Farmers in Central Otago may resort to voluntarily restricting their water use in the next week as the prolonged hot and dry weather shows no sign of abating.
There's plenty of feed locked away after a wet spring but the ground is now brown and dry, and there's not much rain on the horizon.
Conditions last week prompted the Otago Regional Council to issue a call to farmers to watch water usage, reminding them that voluntary water restrictions were needed last year to prevent water takes being stopped.
Federated Farmers Otago high country chair Andrew Paterson said rationing could take place within a week.
"Most years we do go to rationing and I think with another week or two of hot weather we may," he said.
"But usually that period is quite short when we are getting to this part of the season."
Farmers had benefited from a good spring and though water levels remained good, storage was starting to be used and local waterways were getting lower, he said.
But it was another issue caused by the strong spring growth which could cause concern.
"The country looks very brown but there is quite a lot of cover," he said.
"Probably the biggest danger now with a really hot, dry period is fire. We can wind up with a situation like what happened in Tasman, so we don't want that and people want to be careful."
MetService meteorologist Tui McInnes said there was little relief in sight.
"Unfortunately it's more of the same at the moment - hot and dry," she said.
"As we go to next week we've still got this high pressure sitting over us and it keeps things still quite warm and, generally, a bit drier.
"We're looking like, as we go into week three, that we could be setting up for maybe a wetter week but there's too much uncertainty at this stage to know how that's going to pan out. So for now it's continuation of the warm, dry, clear weather."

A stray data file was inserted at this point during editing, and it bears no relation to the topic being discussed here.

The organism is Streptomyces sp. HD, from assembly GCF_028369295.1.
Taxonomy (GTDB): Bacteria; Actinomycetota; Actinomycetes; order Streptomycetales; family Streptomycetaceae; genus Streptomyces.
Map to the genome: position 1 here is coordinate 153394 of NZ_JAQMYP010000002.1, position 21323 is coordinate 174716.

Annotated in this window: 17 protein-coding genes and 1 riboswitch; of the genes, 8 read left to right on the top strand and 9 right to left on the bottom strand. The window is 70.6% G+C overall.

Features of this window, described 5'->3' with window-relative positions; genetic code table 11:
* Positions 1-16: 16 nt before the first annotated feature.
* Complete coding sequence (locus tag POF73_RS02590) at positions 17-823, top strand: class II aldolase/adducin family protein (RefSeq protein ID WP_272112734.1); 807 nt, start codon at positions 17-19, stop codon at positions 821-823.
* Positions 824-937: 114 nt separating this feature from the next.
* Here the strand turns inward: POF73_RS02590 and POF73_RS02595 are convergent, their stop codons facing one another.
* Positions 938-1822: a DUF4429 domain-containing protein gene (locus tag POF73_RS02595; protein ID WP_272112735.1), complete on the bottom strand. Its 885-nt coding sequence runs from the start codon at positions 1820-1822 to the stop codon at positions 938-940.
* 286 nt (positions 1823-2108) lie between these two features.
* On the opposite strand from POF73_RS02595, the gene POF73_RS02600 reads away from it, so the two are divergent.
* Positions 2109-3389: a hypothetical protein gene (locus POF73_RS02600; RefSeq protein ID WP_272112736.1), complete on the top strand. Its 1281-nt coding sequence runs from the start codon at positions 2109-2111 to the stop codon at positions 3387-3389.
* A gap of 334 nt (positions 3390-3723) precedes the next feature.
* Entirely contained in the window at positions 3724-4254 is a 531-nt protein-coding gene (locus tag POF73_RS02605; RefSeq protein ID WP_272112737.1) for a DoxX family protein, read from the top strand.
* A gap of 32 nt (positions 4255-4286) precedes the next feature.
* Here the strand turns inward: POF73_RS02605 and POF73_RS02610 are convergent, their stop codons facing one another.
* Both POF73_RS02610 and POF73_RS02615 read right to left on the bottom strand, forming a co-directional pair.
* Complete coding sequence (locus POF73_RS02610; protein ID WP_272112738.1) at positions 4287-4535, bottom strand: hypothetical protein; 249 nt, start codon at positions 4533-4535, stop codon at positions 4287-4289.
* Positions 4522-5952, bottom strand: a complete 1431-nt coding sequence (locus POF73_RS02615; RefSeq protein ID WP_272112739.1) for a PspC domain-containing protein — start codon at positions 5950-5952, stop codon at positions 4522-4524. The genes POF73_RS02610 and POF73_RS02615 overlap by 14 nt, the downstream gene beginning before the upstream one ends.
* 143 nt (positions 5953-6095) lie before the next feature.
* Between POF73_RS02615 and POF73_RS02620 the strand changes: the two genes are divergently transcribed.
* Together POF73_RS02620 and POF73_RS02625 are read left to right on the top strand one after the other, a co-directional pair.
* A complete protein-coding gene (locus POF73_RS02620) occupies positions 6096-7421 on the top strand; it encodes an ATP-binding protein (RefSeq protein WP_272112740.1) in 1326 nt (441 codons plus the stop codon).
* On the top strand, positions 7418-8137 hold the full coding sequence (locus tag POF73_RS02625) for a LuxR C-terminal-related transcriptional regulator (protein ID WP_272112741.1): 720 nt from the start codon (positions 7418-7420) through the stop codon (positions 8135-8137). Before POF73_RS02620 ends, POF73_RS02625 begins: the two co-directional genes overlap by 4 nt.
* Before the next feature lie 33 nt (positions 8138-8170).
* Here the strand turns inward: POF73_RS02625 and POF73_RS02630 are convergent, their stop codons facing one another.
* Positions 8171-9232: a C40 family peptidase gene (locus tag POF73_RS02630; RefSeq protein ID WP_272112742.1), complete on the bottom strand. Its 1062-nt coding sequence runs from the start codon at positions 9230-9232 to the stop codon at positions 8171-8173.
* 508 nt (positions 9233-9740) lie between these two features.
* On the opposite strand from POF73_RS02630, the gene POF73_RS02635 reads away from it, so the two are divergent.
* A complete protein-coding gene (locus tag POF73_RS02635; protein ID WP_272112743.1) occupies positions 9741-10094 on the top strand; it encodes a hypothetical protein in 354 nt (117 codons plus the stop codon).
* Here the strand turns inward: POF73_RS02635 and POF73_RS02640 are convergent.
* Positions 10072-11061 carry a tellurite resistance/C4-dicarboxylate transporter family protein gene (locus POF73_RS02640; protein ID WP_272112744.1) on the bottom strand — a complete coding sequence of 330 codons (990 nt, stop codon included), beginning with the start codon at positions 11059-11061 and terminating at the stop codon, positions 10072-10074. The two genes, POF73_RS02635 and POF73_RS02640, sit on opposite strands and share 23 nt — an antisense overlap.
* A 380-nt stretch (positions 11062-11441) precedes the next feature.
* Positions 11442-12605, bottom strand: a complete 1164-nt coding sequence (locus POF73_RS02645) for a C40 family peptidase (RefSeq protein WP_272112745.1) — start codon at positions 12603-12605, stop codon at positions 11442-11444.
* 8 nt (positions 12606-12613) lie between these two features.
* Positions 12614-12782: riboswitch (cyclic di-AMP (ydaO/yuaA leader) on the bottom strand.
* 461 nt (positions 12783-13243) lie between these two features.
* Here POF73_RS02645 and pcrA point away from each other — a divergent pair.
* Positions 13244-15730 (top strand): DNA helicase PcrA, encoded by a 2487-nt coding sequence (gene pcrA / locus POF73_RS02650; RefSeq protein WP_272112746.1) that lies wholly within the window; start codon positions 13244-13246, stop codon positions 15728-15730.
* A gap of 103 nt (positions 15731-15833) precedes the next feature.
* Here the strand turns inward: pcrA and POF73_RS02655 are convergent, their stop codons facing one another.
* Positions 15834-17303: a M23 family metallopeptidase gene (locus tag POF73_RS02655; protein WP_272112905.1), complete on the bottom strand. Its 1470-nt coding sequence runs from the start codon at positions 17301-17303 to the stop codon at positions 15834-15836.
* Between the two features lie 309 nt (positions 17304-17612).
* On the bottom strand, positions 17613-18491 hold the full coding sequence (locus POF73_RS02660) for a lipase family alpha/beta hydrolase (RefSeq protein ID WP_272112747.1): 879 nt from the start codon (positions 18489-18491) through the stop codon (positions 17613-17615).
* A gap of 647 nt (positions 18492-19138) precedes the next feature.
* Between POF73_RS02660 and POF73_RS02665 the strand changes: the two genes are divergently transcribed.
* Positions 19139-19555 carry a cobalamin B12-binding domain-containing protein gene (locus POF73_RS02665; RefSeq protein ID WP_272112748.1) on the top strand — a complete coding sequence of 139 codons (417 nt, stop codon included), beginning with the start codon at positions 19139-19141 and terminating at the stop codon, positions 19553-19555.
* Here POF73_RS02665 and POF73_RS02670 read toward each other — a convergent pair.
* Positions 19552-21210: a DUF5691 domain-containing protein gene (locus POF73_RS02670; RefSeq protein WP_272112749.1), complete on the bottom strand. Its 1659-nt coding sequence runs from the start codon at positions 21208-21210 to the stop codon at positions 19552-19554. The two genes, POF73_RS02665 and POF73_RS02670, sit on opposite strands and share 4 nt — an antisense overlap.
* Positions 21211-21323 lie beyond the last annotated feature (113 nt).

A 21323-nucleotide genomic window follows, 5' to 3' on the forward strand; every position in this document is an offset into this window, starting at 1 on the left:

He said it was good news for those wanting to enjoy an Indian summer after last week's cold spell, but not what farmers wanted.
The mercury was predicted to top 30 degrees Celsius in parts of the South Island this week, including Alexandra in Central Otago tomorrow.
The Otago Regional Council in last week's warning pointed out low river levels could stress or kill aquatic life and river plants and cause algae growth.
Forest and Bird's freshwater conservation advocate Annabeth Cohen said those issues were a concern.
"Some parts of the Lindis and Cardrona [Rivers in Otago] are known to run dry in sections but last year the Taieri River and the nearby Kyeburn dropped to record lows. This is in part due to the dry and warm conditions we can expect to increase with climate change but it's also to do with too much irrigation in a dry region which is causing groundwater aquifers to run low."
New Zealand needed to rethink how consents were issued and a year-to-year basis might be more appropriate in future, especially in dry regions like Otago.
"We've got to be nimble to adjust how much water we're taking because climate change means the water that we've relied on in the past is not going to be - in the same quantity and the same time of year - available in the future," she said.
Parts of the region's water plan are being reviewed at present. And the permits which allowed landowners to take water in parts of Central Otago under mining rights will cease in 2021.